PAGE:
Anti-discrimination laws in force in Victoria include:
- Equal Opportunity A written law made by parliament. Also called an ‘Act of parliament’, ‘statute’ or legislation. 2010 (Vic) (‘Equal Opportunity Act’);
- Racial and Religious Tolerance Act 2001 (Vic) (‘Racial and Religious Tolerance Act’);
- Racial Discrimination Act 1975 (Cth);
- Sex Discrimination Act 1984 (Cth);
- Disability Discrimination Act 1992 (Cth);
- Age Discrimination Act 2004 (Cth);
- Australian Human Rights Commission Act 1986 (Cth).
These laws make discrimination unlawful in a range of areas of public life, including in employment, education, sport, the provision of goods and services, the provision of accommodation, and in certain government activities.
Discrimination and victimisation that occur in the workplace may also be covered by the Fair Work Act 2009 (Cth) (‘Fair Work Act’). For further information about the Fair Work Act, see Chapter 11.5: Employment contracts, awards and agreements.
The overlap between Commonwealth and Victorian laws is complex. Generally, a complaint of discrimination cannot be made under both Commonwealth and state Statutory rules made by parliament or by bodies the parliament delegates power to, for example a local council or a registration authority. See delegated legislation; statute. at the same time, so it is important to choose the appropriate avenue.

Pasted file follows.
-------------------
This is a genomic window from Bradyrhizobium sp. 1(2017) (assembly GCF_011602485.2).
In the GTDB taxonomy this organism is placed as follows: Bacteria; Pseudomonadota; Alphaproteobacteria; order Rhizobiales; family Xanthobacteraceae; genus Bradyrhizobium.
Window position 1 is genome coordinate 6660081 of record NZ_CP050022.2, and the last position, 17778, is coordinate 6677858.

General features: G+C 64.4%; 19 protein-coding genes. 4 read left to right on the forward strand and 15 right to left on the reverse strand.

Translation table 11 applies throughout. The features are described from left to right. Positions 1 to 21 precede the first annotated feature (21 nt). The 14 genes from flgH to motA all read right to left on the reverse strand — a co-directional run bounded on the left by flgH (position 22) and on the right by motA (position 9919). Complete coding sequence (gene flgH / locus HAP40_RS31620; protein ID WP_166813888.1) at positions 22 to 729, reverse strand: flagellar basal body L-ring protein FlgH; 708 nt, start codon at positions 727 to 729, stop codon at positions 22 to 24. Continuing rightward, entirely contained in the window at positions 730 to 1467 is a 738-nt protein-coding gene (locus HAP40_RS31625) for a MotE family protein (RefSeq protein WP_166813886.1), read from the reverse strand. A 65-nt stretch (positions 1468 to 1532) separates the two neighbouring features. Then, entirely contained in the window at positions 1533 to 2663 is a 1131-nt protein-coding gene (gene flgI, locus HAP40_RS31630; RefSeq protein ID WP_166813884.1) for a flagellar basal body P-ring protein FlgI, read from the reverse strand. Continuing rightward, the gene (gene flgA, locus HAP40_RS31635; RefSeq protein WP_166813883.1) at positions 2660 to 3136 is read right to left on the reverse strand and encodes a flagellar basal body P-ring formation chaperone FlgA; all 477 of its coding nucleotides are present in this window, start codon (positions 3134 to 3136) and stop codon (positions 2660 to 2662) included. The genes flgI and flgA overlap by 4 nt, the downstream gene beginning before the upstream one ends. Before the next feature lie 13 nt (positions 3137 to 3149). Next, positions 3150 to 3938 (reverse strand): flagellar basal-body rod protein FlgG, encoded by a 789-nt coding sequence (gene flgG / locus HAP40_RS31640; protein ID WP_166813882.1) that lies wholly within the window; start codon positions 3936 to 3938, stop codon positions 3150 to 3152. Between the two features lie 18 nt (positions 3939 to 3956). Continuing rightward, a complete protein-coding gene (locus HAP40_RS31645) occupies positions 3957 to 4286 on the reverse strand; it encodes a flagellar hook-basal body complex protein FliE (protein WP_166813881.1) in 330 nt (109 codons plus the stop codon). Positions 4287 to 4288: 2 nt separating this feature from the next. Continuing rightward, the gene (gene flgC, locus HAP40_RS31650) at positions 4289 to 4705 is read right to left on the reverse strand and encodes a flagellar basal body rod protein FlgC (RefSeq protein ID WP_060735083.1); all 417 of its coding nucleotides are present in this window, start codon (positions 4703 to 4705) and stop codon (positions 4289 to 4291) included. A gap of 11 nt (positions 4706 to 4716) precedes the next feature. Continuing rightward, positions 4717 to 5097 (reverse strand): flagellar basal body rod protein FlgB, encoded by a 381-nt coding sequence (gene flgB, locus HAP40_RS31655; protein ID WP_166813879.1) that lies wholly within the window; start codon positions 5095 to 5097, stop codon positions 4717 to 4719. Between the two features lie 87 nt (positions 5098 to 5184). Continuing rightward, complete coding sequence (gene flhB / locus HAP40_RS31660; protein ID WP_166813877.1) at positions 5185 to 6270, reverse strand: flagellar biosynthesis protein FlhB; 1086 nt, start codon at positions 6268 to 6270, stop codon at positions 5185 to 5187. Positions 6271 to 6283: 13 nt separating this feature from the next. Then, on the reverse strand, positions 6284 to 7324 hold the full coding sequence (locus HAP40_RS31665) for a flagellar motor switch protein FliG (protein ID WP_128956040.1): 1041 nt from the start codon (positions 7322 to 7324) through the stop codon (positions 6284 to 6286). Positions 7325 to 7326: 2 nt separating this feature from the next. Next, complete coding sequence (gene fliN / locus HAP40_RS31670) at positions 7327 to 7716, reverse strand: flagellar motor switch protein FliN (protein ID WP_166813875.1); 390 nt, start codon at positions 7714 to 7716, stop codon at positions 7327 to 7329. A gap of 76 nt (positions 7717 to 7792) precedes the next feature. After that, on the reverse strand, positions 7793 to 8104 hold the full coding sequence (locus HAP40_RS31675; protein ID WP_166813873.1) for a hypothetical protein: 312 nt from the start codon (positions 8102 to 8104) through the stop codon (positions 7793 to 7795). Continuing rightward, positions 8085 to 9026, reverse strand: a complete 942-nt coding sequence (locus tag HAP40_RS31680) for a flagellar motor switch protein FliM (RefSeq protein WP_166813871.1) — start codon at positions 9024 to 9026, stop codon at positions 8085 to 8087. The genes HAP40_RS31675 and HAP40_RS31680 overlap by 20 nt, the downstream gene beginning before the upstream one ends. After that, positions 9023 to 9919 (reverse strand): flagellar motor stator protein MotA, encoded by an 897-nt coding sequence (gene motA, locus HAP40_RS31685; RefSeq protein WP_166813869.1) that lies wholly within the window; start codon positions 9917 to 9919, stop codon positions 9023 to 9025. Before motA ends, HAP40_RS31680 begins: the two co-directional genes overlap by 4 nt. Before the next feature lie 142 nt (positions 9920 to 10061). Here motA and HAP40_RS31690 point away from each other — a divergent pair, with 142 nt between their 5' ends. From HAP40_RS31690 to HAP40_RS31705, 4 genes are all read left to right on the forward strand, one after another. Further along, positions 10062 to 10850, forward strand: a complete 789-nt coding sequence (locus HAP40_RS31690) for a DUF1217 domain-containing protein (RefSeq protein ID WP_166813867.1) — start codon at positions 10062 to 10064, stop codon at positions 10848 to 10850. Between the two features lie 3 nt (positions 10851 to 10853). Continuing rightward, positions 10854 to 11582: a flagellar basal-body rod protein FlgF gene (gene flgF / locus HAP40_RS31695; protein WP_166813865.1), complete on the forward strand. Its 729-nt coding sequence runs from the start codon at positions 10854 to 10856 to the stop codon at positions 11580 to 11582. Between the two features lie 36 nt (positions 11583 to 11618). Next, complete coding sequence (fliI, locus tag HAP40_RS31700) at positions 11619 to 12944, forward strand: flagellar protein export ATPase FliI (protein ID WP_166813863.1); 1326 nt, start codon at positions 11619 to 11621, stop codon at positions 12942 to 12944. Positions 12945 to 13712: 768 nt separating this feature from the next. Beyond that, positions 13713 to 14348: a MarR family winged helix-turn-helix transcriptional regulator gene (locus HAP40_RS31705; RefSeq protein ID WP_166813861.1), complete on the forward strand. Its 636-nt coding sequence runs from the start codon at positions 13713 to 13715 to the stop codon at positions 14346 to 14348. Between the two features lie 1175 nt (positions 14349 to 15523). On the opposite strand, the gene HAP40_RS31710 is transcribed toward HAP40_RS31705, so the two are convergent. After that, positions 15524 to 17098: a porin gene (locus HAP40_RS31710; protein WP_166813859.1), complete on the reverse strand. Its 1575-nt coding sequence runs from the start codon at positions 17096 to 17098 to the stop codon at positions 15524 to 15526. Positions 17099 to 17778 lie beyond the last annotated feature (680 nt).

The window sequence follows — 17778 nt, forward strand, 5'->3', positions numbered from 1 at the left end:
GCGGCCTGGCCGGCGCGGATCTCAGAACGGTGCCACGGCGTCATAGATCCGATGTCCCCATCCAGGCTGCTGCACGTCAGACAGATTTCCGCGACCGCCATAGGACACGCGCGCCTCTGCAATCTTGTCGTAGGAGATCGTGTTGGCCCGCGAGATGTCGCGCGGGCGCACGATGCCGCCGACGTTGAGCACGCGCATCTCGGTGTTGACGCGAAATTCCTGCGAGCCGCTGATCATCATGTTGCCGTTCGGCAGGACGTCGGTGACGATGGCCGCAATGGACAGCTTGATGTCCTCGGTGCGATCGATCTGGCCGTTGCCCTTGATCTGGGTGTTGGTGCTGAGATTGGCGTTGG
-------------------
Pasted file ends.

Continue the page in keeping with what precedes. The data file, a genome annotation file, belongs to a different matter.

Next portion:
Generally, discrimination legislation enables people who have experienced certain forms of discrimination to access confidential dispute resolution and A form of alternative dispute resolution. The parties negotiate with the help of an independent person called a conciliator. The aim is to sort out the dispute by mutual agreement, rather than having a decision made by a court or tribunal. See also arbitration; mediation; negotiation. services – and, in some instances, a public The time and place at which a court or tribunal hears the parties argue their case and makes a decision. – to resolve their discrimination dispute.
In Victoria, the right to equality and freedom from discrimination is also protected in the Charter of Human Rights and Responsibilities Act 2006 (Vic) (see ‘Charter of Human Rights and Responsibilities’.